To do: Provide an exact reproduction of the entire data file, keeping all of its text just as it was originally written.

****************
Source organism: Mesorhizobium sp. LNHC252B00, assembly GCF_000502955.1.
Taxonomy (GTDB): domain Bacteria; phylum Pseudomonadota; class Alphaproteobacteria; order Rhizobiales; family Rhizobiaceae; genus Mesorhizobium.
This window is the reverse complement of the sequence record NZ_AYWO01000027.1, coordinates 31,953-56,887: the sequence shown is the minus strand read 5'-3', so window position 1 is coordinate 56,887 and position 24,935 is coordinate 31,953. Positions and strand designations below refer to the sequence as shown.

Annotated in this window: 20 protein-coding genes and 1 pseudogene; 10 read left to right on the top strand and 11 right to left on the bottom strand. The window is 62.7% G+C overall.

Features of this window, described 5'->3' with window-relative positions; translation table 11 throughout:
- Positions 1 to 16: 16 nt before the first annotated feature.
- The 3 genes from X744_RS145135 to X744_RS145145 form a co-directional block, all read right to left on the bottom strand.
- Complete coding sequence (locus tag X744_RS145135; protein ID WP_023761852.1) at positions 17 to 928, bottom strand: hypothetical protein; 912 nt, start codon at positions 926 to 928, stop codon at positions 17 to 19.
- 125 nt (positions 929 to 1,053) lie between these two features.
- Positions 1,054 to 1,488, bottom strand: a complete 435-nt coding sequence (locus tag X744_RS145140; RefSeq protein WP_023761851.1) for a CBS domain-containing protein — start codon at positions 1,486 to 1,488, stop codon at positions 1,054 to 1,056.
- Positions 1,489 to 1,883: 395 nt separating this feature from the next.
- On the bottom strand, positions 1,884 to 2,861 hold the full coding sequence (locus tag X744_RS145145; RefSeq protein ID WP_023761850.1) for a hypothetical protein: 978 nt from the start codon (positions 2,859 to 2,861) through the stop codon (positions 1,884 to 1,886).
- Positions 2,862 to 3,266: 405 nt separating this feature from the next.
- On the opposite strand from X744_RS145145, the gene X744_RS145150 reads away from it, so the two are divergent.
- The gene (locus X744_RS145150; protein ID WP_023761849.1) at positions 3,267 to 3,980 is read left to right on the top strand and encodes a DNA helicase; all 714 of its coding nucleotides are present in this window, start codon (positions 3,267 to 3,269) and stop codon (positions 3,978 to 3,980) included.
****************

Source organism: Mesorhizobium sp. LNHC252B00, assembly GCF_000502955.1.
Taxonomy (GTDB): domain Bacteria; phylum Pseudomonadota; class Alphaproteobacteria; order Rhizobiales; family Rhizobiaceae; genus Mesorhizobium.
This window is the reverse complement of the sequence record NZ_AYWO01000027.1, coordinates 31,953-56,887: the sequence shown is the minus strand read 5'-3', so window position 1 is coordinate 56,887 and position 24,935 is coordinate 31,953. Positions and strand designations below refer to the sequence as shown.

Annotated in this window: 20 protein-coding genes and 1 pseudogene; 10 read left to right on the top strand and 11 right to left on the bottom strand. The window is 62.7% G+C overall.

Features of this window, described 5'->3' with window-relative positions; translation table 11 throughout:
- Positions 1 to 16: 16 nt before the first annotated feature.
- The 3 genes from X744_RS145135 to X744_RS145145 form a co-directional block, all read right to left on the bottom strand.
- Complete coding sequence (locus tag X744_RS145135; protein ID WP_023761852.1) at positions 17 to 928, bottom strand: hypothetical protein; 912 nt, start codon at positions 926 to 928, stop codon at positions 17 to 19.
- 125 nt (positions 929 to 1,053) lie between these two features.
- Positions 1,054 to 1,488, bottom strand: a complete 435-nt coding sequence (locus tag X744_RS145140; RefSeq protein WP_023761851.1) for a CBS domain-containing protein — start codon at positions 1,486 to 1,488, stop codon at positions 1,054 to 1,056.
- Positions 1,489 to 1,883: 395 nt separating this feature from the next.
- On the bottom strand, positions 1,884 to 2,861 hold the full coding sequence (locus tag X744_RS145145; RefSeq protein ID WP_023761850.1) for a hypothetical protein: 978 nt from the start codon (positions 2,859 to 2,861) through the stop codon (positions 1,884 to 1,886).
- Positions 2,862 to 3,266: 405 nt separating this feature from the next.
- On the opposite strand from X744_RS145145, the gene X744_RS145150 reads away from it, so the two are divergent.
- The gene (locus X744_RS145150; protein ID WP_023761849.1) at positions 3,267 to 3,980 is read left to right on the top strand and encodes a DNA helicase; all 714 of its coding nucleotides are present in this window, start codon (positions 3,267 to 3,269) and stop codon (positions 3,978 to 3,980) included.